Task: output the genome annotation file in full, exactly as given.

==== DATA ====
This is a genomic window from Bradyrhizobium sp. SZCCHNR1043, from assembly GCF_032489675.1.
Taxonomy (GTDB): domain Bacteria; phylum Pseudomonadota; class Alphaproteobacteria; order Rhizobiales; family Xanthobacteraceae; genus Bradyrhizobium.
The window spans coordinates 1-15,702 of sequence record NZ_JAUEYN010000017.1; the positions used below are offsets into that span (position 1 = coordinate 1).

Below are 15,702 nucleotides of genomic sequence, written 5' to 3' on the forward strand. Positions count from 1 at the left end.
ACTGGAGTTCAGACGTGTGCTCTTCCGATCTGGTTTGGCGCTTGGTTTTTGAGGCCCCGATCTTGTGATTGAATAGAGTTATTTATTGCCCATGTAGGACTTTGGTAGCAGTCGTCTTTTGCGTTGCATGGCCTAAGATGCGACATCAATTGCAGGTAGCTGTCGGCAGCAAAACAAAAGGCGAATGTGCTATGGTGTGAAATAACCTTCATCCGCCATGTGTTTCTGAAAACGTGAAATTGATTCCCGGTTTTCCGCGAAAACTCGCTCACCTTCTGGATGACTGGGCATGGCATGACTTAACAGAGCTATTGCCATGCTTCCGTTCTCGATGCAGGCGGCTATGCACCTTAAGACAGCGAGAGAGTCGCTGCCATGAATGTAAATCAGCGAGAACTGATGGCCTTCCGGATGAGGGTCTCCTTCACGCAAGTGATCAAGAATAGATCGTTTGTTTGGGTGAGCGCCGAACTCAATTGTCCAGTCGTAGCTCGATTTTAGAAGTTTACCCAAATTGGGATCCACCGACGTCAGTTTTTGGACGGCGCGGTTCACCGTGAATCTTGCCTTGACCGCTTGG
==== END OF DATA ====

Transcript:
This is a genomic window from Bradyrhizobium sp. SZCCHNR1043, from assembly GCF_032489675.1.
Taxonomy (GTDB): domain Bacteria; phylum Pseudomonadota; class Alphaproteobacteria; order Rhizobiales; family Xanthobacteraceae; genus Bradyrhizobium.
The window spans coordinates 1-15,702 of sequence record NZ_JAUEYN010000017.1; the positions used below are offsets into that span (position 1 = coordinate 1).

Below are 15,702 nucleotides of genomic sequence, written 5' to 3' on the forward strand. Positions count from 1 at the left end.
ACTGGAGTTCAGACGTGTGCTCTTCCGATCTGGTTTGGCGCTTGGTTTTTGAGGCCCCGATCTTGTGATTGAATAGAGTTATTTATTGCCCATGTAGGACTTTGGTAGCAGTCGTCTTTTGCGTTGCATGGCCTAAGATGCGACATCAATTGCAGGTAGCTGTCGGCAGCAAAACAAAAGGCGAATGTGCTATGGTGTGAAATAACCTTCATCCGCCATGTGTTTCTGAAAACGTGAAATTGATTCCCGGTTTTCCGCGAAAACTCGCTCACCTTCTGGATGACTGGGCATGGCATGACTTAACAGAGCTATTGCCATGCTTCCGTTCTCGATGCAGGCGGCTATGCACCTTAAGACAGCGAGAGAGTCGCTGCCATGAATGTAAATCAGCGAGAACTGATGGCCTTCCGGATGAGGGTCTCCTTCACGCAAGTGATCAAGAATAGATCGTTTGTTTGGGTGAGCGCCGAACTCAATTGTCCAGTCGTAGCTCGATTTTAGAAGTTTACCCAAATTGGGATCCACCGACGTCAGTTTTTGGACGGCGCGGTTCACCGTGAATCTTGCCTTGACCGCTTGG